Monday, December 19, 2005

Making A List, Checking It Twice

Since it started in 1990, Video Watchdog magazine has taken a stubbornly erratic approach to Year's Best lists. Sometimes we've offered them, sometimes we've offered them elsewhere (like in our VW Special Editions, or on the Mobius Home Video Forum), but mostly we haven't compiled them at all. I personally have never liked lists, and I've never known the right time to present them anyway, so I've never urged VW's contributors to submit them -- unless I simply had no better idea to offer at the moment. That said, now that Video WatchBlog exists, I see it's that time of year when all the other video-related sites are beginning to offer their choices for the Year's Best... so we should make our preferences known, too.

With this in mind, I'll be posting my own Top Ten DVDs of 2005 list, as well as those of as many of our regular reviewers as were able to participate.

Compiling my own list, I was reminded of why I hate them so much. I receive many more discs than I'm able to watch; consequently, I've seen far from everything, which admits a bias into the process pertaining to which releases I preferred to watch, or made time to watch. Furthermore, and perhaps even more damningly, my selections are limited to those releases I remembered to include. I must admit to including some titles in my early drafts that, on further investigation, turned out to be releases from late 2004.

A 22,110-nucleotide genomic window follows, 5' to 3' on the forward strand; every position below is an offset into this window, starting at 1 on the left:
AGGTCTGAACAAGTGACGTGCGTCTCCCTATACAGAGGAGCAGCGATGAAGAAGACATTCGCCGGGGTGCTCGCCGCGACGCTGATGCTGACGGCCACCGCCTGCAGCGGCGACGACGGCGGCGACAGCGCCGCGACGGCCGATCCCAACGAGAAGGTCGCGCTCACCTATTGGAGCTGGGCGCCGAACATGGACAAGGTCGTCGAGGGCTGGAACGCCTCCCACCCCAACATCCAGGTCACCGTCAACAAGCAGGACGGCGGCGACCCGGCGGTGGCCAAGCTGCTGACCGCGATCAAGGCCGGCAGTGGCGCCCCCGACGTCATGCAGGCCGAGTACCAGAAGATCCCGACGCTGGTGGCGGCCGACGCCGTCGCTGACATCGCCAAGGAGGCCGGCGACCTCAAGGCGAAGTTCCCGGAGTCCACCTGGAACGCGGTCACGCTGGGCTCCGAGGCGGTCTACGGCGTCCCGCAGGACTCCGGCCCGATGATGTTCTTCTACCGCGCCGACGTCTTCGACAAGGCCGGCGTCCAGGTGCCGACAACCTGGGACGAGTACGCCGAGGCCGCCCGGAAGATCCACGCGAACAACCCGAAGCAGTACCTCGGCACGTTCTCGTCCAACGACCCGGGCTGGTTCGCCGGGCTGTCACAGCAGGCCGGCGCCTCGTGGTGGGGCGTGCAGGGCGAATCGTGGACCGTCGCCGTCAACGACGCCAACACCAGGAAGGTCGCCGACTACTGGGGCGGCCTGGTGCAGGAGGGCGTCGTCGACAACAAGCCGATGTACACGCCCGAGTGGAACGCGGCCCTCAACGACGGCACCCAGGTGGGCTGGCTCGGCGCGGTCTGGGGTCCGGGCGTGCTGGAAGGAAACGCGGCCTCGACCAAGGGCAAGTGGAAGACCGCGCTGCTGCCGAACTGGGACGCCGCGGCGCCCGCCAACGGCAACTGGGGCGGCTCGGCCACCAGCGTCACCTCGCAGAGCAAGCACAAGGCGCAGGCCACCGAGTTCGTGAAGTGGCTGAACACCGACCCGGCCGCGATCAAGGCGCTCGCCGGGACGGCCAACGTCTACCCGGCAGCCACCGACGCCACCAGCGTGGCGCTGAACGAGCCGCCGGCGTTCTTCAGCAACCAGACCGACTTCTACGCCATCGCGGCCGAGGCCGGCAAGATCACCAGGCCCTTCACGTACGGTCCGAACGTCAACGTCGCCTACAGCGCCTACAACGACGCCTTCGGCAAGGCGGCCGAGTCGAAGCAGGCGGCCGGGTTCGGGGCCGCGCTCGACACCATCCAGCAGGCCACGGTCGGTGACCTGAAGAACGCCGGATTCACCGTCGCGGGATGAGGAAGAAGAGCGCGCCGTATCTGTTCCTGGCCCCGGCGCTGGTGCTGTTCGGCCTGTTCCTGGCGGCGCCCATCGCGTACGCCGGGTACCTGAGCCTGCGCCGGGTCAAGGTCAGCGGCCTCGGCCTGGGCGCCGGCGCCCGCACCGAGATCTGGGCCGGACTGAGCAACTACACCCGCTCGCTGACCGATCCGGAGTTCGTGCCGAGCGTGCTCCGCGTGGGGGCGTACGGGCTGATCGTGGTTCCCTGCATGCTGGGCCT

One fact that was surely driven home by this project is that 2005 was an amazing year for home video. Even limiting the scope of our lists to horror and fantasy, the candidates seem endless. Quite a few of our most-wanted releases became realities this year, notably KING KONG (1933) , THE INNOCENTS, the Val Lewton and Bela Lugosi and Hammer sets, DANGER: DIABOLIK, Nicolas Roeg's BAD TIMING, Jess Franco's VENUS IN FURS, and the first season of THE ADVENTURES OF SUPERMAN. There were also countless, more marginal releases just as deserving of our attention and enthusiasm, like Media Blasters/Tokyo Shock's widescreen Toho titles, First Run Features' East European Sci-Fi set (including THE SILENT STAR, the original cut of the cult favorite FIRST SPACESHIP ON VENUS), and RetroSeduction Cinema's box set of Joe Sarno "Girl Meets Girl Trilogy" -- not to mention a wealth of astonishing import releases, including Tobis/UFA's eight box sets of Edgar Wallace krimis and three box sets of Karl May Westerns. It was actually discouraging for me to compile my list because there was no much that was worthy that could not be encompassed, even by appending my Top Ten with a paragraph of Honorable Mentions.

So stay tuned to Video WatchBlog for a parade of very, very, very difficult choices.

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